3. I was reading them in publication order, but only because I was unaware until I got to book 3 that it wasn't the only way! I suspect it doesn't really matter, for what it's worth.

  4. Thank you for the link to that wonderful obituary. My mother has just been reading a book by Stephen Fry and mentioned to me yesterday that Fry cited Raven as infinitely preferable to Powell. What you think of this recommendation, depends on your attitude to Fry, of course.

  5. Anonymous7:40 AM

    I’d argue that the individual sentences by Gray are crisper and more to the point than Powell’s. In the same way, Gray’s novels each have a particular plot and self-contained resolution, often involving one character betraying another. Gray is more obviously funny and also disgraceful. He’s not so interested in the matter and processes of recollection and perception, but in action. Both obviously touch on the change in social attitudes and upper middle class society over the period. However, Gray’s disgraceful quality is undercut by his self-awareness that this behaviour contributes to the decline of England and also to his ideal of “the gentleman” – a lot of it is about life and manners in the military. Unlike Powell almost every novel has some sort of uncanny element or area – a spooky valley or temple or a myth or supernatural experience recounted by the locals. In some of the books it’s barely there, but as the series goes on and in his even later books this does obtrude. At least two of the books you can skip as not contributing much to the roman fleuve element: “Come Like Shadows” is about filming a movie in the Medierranean because that’s what Raven was doing at the same time in the century, and I’m afraid I forget the other one.

    - matthew davis

  6. OK, having been inspired by this post, I went back, found all my Ravens, and read them through: I enjoyed it a lot, and have to say that reading them in internal chronological order (ie starting with Fielding Gray, published fourth) is definitely the way to do it. Lots of cynical (and sporadically disgusting) fun.

  7. I actually was just about to embark on the third (in publishing order) of the set, having very much enjoyed the nastiness of the first two. But now you're making me think I should alter my plan and shift to chronological order. It may depend on availability . . . Raven's not got a strong presence here, even in libraries.

  8. I suspect he must have written them in the internal order, or at least have created an incredibly detailed plan for them all, as the references in 'The Rich Pay Late', for example, seem to refer to 'Fielding Gray' and 'Sound the Retreat' in such detail as to suggest they were already written.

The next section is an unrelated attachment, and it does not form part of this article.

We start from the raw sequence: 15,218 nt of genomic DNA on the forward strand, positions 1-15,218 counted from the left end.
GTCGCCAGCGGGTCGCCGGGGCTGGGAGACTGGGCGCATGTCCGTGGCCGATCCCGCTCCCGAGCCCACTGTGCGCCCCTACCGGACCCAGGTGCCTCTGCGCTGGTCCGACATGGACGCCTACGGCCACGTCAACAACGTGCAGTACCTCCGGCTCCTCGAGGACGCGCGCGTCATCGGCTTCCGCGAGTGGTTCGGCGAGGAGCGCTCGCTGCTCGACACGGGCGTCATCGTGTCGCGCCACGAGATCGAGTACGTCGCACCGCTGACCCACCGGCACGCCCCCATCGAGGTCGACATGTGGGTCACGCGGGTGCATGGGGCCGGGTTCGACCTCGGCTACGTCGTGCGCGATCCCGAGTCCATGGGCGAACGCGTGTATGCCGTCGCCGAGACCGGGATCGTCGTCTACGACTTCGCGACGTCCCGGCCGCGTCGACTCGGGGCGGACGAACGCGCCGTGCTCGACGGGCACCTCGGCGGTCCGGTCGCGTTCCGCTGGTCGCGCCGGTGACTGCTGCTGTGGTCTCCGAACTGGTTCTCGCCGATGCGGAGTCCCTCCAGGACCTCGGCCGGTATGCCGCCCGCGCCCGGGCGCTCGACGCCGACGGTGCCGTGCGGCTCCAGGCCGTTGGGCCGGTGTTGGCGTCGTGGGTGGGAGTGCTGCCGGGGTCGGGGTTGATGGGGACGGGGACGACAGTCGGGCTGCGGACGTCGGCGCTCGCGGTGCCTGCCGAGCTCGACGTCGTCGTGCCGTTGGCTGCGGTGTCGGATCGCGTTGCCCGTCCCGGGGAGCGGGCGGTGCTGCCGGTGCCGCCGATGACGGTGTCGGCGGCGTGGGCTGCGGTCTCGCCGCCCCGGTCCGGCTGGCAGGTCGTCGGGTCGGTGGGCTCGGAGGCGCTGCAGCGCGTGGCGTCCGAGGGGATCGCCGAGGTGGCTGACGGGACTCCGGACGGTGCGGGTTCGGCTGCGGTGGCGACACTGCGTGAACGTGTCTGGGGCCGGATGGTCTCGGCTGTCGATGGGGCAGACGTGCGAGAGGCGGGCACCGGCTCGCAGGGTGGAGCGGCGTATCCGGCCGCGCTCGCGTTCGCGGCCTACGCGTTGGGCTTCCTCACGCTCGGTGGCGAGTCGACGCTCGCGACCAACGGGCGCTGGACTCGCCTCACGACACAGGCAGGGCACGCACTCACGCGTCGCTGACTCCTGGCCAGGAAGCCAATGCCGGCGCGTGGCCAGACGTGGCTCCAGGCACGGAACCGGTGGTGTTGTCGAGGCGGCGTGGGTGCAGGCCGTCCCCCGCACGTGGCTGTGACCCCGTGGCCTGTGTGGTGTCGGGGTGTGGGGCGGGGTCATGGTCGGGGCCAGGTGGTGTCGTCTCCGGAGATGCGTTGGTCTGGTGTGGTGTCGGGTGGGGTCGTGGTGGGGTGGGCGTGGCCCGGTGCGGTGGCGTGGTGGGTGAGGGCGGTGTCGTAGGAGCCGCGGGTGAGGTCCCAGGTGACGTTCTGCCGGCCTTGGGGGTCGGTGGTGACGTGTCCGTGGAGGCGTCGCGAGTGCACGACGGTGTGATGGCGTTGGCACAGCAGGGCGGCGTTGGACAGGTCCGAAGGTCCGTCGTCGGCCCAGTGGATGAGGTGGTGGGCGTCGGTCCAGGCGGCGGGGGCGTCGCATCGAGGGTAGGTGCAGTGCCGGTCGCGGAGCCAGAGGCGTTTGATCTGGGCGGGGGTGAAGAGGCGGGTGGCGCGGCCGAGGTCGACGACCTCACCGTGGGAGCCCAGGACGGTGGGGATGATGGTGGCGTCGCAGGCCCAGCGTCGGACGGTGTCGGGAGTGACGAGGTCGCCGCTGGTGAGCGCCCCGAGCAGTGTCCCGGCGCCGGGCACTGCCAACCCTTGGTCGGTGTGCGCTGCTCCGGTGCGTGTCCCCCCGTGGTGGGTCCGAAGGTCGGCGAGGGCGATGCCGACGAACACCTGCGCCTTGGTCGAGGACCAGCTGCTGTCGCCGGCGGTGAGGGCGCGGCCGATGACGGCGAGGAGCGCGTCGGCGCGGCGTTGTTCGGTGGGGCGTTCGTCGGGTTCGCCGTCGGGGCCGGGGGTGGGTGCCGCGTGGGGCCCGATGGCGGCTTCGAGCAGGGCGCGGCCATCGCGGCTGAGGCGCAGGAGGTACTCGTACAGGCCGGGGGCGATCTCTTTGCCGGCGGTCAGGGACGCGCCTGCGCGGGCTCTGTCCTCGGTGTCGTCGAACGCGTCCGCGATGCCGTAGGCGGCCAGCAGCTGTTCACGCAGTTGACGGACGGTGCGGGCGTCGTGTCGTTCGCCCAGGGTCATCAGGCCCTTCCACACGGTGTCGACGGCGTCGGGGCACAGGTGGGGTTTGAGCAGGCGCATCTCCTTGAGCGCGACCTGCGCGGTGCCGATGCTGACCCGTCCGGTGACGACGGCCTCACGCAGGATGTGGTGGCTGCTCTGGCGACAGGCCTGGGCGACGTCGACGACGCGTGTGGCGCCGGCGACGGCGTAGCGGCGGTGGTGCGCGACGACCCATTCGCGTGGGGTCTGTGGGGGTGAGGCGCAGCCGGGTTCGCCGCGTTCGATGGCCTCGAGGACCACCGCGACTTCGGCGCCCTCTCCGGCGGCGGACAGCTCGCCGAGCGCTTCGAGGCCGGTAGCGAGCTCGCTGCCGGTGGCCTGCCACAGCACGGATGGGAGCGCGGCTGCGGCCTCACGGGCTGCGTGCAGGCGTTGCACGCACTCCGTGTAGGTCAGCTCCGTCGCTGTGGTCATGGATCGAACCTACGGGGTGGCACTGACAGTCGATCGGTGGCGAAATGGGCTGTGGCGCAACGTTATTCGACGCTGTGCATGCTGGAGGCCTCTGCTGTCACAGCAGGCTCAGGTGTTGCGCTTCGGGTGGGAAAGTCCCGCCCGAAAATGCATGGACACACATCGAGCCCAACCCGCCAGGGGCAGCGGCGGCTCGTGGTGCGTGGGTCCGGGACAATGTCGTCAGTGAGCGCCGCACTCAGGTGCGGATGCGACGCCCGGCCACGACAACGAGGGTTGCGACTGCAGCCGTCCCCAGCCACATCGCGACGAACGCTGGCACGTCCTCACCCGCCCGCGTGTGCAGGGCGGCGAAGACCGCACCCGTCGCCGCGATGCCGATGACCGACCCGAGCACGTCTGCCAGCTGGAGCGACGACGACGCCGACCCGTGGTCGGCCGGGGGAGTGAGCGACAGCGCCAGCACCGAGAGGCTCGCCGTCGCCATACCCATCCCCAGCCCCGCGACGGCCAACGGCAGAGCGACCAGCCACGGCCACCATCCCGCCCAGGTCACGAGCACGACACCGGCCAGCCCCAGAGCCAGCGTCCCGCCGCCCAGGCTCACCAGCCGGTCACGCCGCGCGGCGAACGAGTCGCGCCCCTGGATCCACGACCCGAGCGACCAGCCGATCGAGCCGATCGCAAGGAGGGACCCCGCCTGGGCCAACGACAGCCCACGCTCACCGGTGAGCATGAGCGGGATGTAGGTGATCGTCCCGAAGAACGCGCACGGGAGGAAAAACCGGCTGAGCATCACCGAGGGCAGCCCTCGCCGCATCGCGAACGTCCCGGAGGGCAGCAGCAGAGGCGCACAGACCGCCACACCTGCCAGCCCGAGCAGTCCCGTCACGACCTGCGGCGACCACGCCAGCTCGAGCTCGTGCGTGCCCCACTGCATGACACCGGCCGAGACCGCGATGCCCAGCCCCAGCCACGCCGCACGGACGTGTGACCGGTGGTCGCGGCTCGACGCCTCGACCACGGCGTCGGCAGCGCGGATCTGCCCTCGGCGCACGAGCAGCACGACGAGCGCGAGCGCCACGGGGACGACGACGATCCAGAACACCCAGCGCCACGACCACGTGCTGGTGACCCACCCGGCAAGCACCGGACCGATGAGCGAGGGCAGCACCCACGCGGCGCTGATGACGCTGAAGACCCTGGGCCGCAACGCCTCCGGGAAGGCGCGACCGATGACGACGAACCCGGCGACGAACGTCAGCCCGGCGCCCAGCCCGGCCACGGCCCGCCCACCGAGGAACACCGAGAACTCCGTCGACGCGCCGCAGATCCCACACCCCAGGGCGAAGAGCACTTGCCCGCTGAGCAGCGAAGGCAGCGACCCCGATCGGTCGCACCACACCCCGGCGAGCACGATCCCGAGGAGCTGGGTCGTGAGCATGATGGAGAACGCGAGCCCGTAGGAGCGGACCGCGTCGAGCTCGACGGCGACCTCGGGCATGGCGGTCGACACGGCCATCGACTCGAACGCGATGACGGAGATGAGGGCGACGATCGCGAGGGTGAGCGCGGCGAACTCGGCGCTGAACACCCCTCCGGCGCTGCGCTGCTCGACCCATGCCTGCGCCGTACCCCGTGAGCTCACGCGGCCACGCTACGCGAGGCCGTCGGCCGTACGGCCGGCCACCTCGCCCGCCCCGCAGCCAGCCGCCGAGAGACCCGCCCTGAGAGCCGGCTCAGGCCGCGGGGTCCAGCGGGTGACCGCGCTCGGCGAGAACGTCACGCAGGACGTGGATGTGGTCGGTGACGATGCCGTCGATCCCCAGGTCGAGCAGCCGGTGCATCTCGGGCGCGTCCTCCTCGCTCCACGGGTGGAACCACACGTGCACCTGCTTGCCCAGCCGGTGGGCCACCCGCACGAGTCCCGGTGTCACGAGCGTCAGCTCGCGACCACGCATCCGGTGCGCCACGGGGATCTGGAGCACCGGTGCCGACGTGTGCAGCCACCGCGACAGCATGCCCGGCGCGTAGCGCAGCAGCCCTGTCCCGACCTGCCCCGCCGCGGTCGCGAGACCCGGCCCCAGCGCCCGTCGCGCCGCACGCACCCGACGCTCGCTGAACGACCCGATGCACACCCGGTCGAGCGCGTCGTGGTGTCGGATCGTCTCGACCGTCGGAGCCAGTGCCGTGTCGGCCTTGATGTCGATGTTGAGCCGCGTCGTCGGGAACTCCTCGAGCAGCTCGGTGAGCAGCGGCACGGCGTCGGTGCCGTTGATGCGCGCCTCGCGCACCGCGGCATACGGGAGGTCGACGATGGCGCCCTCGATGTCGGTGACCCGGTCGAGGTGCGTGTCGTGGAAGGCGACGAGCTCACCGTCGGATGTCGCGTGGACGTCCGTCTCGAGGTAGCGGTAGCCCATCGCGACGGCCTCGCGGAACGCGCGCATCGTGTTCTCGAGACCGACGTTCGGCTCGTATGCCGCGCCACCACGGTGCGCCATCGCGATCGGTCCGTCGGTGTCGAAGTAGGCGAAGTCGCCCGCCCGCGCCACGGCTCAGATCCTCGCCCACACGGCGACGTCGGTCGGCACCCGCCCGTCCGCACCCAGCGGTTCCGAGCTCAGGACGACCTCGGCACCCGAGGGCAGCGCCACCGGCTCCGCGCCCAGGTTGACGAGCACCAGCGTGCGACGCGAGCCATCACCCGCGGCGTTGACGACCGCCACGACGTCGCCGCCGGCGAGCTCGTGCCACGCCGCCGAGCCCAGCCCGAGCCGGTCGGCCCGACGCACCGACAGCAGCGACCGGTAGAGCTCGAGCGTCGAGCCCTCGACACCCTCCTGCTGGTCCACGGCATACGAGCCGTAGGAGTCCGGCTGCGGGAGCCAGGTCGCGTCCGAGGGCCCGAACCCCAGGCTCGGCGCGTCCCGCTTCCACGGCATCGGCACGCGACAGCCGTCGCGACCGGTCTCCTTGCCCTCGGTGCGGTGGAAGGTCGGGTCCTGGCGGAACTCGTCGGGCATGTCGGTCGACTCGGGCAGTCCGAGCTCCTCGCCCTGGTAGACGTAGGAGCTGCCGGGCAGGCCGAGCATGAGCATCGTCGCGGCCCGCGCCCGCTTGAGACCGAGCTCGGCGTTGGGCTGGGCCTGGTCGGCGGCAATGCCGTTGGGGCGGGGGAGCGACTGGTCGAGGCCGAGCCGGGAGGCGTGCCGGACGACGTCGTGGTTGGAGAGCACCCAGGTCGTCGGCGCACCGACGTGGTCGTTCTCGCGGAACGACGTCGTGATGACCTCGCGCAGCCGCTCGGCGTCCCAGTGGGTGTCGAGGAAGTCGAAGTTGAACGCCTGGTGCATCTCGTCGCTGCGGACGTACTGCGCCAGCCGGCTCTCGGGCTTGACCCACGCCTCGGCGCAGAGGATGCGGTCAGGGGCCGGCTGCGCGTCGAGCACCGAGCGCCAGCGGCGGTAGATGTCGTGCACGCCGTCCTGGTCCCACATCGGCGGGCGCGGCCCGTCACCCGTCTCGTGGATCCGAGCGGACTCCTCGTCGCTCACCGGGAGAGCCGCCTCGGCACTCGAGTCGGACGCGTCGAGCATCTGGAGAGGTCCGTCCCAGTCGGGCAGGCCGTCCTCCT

9. Okay, so it's now May and I've read the first four (by publication order, not chronological order), and I now know that once I get through the ten books (which I have here in three volumes), I am likely to read them all again. FIELDING GRAY, which I just finished this morning, may indeed be a masterpiece in what it says about living as a young gay man in pre-1967 Sexual Offenses Act Britain, in the manner it depicts what lies behind the purported hero image (and youthful sexiness) and those who seek power, and in balancing terrible behavior (a regular and juicy quality in the Raven universe) with an honest (but my no means didactic) empathy. It is an astonishingly honest, very readable, and surprisingly moving book, even with its bleak wit. And after four volumes, it is absolutely Powell-like in the way a character's actions beckon back to previous character actions -- although it reveals far more monstrosity than expected!

    I've loved all these books so far, although THE SABRE SQUADRON was good not great (even with the interesting philosophical front and the indelible view of post-Nazi Germany).

    Does anybody know if Raven planned this all out before he wrote the ten, as JRSM suggests? I'm hoping to find out at some point this year, as the Raven books are something of a side reading/research project right now. And, Levi, how far are you now into the Alms for Oblivion sequence? It's criminal that these aren't as discussed as they need to be. They seem like Waugh-like entertainments. But the more you plunge in, the more you find considerable depth.

  10. Sorry to be slow to get back to this, but I'd put the set down after the first two novels in the UK omnibus I have--The Rich Pay Late and Friends in Low Places--and only just finished the third one, The Sabre Squadron. Ed, you're right that the last of those is not as good--what's strange to me is how different it is tonally, as if it's from a completely different series if not writer.

    Fielding Gray is up next, but I may after that opt to take JRSM's suggestion and read from there on in internal chronological order. I'll be really curious to see if it seems to me, as it did to JRSM, that there were all well planned from the start. You can get that feeling reading A Dance to the Music of Time sometimes, and while some of that is true, I think a lot of it is simply Powell realizing opportunities for echoes and developments that he'd inadvertently planted for himself in the earlier volumes. Wonder whether that's the case with Raven?

  11. Anonymous6:42 AM

    I have read the whole Alms sequence, in their printed order, twice, several years between readings. I find they get better with age. But, as with some authors, some readers might have objections to the morals and values that are torn down. Raven is a quality writer and free in his dispensation of vitriol.

  12. Anonymous5:39 PM

    just bought all three volumes and read The Rich Pay Late in one worrying whether I should have read Fielding Gray first...Doh!!

  13. Philip Kiszely6:51 AM

    I'm reading 'Alms' myself at the moment - I've read 4 and I'm thoroughly enjoying the series. I'm also collecting the Anthony Blond first editions. Raven's a relatively new find for me, and I'm delighted to have found him. Agree absolutely he's a quality writer, and that there's a lovely sense of depth to the series. Also, I like the fact that he's unfashionable - a true indicator, if ever there was one, that he's an excellent writer...

  14. My poor effort in this vein is "Shadows on the grass" at Absolutely love Alms for Oblivion and most of the one off ones, but it must be said the First Born etc. books are ...shall we say lacking a certain discipline?